Building a Wall

Walls are useful. I spend most days in a room surrounded by four walls and a ceiling, which shields me from adverse weather while eliminating (I think) a lot of distractions. Walls and fences can delineate land that is intended for a specific use. Walls can also serve a decorative function, allowing us to hang art or paint murals to beautify our surroundings.

But the most intuitive purpose for walls is to provide physical protection: to obstruct people who might otherwise harm us. Captain Moroni prepared for an impending invasion by turning cities into strongholds, building elaborate walls “round about every city in all the land” (Alma 50:1-6). King Hezekiah prepared to repel the Assyrian army by repairing the wall around Jerusalem and building a second wall around it. (See 2 Chronicles 32:5.)

When the Babylonians eventually conquered the kingdom of Judah, “they brake down the wall of Jerusalem” (2 Chronicles 36:19). About a hundred and fifty years later, Nehemiah obtained permission from the king of Persia to return to Jerusalem and lead the people in rebuilding the wall around the city (Nehemiah 2). They completed this project in just 52 days (Nehemiah 6:15), in spite of severe opposition from their neighbors. (See Nehemiah 4.)

I admire Nehemiah’s dedication and diligence in completing the wall, but I am less impressed by the intangible walls which he and his peers built between themselves and their neighbors. For example:

  • Zerubbabel and Jeshua said, “Ye have nothing to do with us,” when the Samaritans offered to help them rebuild the temple (Ezra 4:3).
  • Ezra instructed the men to “put away” their foreign wives and their children from those marriages (Ezra 10:1-3). (See also Nehemiah 13:23-27.)
  • When the people found a negative passage about Ammonites and Moabites in the scriptures, they decided to exclude foreigners from their congregations (Nehemiah 13:1-3). (See Deuteronomy 23:3.)

We all establish these kinds of walls in our relationships, to some degree. There is a limit to how vulnerable we can be with strangers, for example. It takes time to build trust. But cutting ourselves off from relationships with other people can also be damaging.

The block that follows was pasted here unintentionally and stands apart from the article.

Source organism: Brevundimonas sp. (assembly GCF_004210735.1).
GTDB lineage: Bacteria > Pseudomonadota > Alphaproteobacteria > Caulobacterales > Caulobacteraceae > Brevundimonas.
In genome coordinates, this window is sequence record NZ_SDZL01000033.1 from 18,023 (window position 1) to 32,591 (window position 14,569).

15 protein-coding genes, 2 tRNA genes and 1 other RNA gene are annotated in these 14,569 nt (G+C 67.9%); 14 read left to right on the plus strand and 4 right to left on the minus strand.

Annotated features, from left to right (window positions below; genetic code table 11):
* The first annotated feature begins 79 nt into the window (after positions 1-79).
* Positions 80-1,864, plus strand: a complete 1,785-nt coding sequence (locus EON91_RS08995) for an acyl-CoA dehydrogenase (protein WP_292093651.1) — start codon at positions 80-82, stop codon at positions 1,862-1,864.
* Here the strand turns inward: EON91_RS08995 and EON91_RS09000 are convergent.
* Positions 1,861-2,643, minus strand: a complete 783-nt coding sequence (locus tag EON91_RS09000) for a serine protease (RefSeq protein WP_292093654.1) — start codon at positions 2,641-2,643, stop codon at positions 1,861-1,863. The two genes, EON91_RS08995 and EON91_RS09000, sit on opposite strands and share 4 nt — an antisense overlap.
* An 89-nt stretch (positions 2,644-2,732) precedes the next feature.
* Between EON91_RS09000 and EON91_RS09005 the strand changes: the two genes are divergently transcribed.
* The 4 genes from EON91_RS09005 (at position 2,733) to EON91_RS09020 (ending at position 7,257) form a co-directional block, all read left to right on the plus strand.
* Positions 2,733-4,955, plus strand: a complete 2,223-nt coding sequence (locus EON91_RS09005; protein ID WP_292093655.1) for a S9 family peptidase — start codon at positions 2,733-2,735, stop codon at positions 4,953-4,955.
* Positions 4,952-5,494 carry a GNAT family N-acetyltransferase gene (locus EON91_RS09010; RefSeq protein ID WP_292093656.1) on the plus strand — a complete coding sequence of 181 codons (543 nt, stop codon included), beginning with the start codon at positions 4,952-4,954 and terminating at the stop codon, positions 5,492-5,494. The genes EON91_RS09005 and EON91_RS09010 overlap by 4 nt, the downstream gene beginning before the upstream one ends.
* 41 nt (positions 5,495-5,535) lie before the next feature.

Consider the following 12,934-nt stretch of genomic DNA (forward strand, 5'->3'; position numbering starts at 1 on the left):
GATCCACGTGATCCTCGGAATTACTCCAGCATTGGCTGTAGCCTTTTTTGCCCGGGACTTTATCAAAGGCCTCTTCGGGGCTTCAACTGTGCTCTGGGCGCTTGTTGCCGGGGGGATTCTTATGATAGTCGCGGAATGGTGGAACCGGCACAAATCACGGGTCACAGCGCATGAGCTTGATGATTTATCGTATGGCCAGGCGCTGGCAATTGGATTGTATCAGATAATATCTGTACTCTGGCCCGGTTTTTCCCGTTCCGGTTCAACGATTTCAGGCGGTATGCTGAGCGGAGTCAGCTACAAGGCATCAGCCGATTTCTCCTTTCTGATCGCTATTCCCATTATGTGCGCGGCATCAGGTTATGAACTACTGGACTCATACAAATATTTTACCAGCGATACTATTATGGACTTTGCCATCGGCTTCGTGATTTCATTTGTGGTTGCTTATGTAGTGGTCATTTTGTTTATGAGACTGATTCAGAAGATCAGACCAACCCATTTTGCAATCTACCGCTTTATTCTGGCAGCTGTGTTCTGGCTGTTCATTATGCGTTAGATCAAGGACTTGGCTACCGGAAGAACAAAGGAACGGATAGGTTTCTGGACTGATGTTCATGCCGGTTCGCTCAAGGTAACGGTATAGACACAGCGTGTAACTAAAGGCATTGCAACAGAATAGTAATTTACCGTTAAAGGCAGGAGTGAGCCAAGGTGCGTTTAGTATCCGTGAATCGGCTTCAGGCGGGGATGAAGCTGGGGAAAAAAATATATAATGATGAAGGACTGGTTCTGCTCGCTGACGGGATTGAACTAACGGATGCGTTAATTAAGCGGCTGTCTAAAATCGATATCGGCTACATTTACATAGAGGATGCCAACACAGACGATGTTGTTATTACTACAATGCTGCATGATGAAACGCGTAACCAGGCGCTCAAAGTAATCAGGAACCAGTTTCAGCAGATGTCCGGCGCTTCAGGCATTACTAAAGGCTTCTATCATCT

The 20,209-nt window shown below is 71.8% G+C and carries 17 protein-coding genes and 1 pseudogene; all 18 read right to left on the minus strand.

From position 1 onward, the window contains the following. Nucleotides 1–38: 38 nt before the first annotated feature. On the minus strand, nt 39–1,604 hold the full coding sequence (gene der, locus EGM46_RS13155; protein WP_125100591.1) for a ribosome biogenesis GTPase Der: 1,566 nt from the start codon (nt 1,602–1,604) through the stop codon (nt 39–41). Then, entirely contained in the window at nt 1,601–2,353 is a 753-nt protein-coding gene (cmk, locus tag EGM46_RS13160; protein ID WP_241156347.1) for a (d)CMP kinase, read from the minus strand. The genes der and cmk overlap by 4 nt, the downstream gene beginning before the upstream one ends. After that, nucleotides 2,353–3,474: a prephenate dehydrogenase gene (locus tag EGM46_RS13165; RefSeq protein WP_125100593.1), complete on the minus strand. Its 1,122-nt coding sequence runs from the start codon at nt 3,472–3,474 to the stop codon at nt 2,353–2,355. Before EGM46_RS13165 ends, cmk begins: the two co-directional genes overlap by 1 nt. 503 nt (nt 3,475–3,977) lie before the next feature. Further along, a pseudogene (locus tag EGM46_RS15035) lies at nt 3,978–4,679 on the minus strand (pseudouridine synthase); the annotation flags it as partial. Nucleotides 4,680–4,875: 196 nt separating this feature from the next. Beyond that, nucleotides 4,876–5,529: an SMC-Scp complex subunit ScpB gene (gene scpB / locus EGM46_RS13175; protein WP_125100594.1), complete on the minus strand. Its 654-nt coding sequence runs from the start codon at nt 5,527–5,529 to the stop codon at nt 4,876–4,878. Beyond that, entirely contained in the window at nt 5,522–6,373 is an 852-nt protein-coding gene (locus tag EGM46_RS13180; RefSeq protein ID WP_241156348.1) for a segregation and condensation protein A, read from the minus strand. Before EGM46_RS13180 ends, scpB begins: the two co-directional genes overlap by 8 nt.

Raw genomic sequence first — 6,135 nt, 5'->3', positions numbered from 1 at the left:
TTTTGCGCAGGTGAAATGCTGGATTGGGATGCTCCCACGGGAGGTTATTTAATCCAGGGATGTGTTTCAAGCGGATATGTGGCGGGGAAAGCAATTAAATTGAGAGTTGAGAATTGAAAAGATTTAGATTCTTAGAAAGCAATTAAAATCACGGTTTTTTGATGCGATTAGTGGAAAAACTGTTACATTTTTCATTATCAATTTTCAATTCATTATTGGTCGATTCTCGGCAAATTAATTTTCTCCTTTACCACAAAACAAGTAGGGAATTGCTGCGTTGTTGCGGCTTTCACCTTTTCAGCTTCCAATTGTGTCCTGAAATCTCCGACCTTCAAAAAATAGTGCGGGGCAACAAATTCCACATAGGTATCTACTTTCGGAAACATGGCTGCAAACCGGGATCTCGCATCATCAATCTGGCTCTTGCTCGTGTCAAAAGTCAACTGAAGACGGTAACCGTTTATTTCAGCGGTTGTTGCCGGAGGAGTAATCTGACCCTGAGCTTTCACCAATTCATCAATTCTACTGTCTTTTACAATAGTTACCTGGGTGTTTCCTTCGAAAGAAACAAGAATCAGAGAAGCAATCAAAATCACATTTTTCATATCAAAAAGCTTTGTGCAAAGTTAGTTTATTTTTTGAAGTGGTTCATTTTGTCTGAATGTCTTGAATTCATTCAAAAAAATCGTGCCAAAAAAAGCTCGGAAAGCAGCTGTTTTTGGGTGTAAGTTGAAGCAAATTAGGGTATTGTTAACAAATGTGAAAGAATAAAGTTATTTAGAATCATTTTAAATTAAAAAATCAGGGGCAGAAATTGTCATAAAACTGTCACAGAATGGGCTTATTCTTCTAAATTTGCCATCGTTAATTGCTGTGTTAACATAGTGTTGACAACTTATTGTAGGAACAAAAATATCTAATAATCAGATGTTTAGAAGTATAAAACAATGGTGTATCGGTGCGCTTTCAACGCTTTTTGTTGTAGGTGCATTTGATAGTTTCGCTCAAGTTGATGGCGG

When the Savior established His church on the American continent, He established some boundaries. He instructed church leaders not to allow people to partake of the sacrament unworthily (3 Nephi 18:28-29). But He also made clear that those people should be welcomed to church meetings. “Unto such shall ye continue to minister,” said the Savior, “for ye know not but what they will return and repent, and come unto me with full purpose of heart, and I shall heal them” (3 Nephi 18:32).

I think the Savior is teaching us an important principle. Virtual walls may be necessary, but they need to be porous. There ought to be doors. Of course we can’t trust everyone all the time, but we need to be open to the possibility that some of our fears are overblown. We must not insulate ourselves so thoroughly that we’re unable to participate in meaningful relationships.

Today, I will take note of the barriers I have placed in my interactions with others. I will look for ways to open doors, to build more trust and to challenge apprehensions. I will take care that the walls I erect and maintain are constructive, not stifling.

Leave a Reply

Fill in your details below or click an icon to log in: Logo

You are commenting using your account. Log Out /  Change )

Twitter picture

You are commenting using your Twitter account. Log Out /  Change )

Facebook photo

You are commenting using your Facebook account. Log Out /  Change )

Connecting to %s

Create a website or blog at

Up ↑

%d bloggers like this: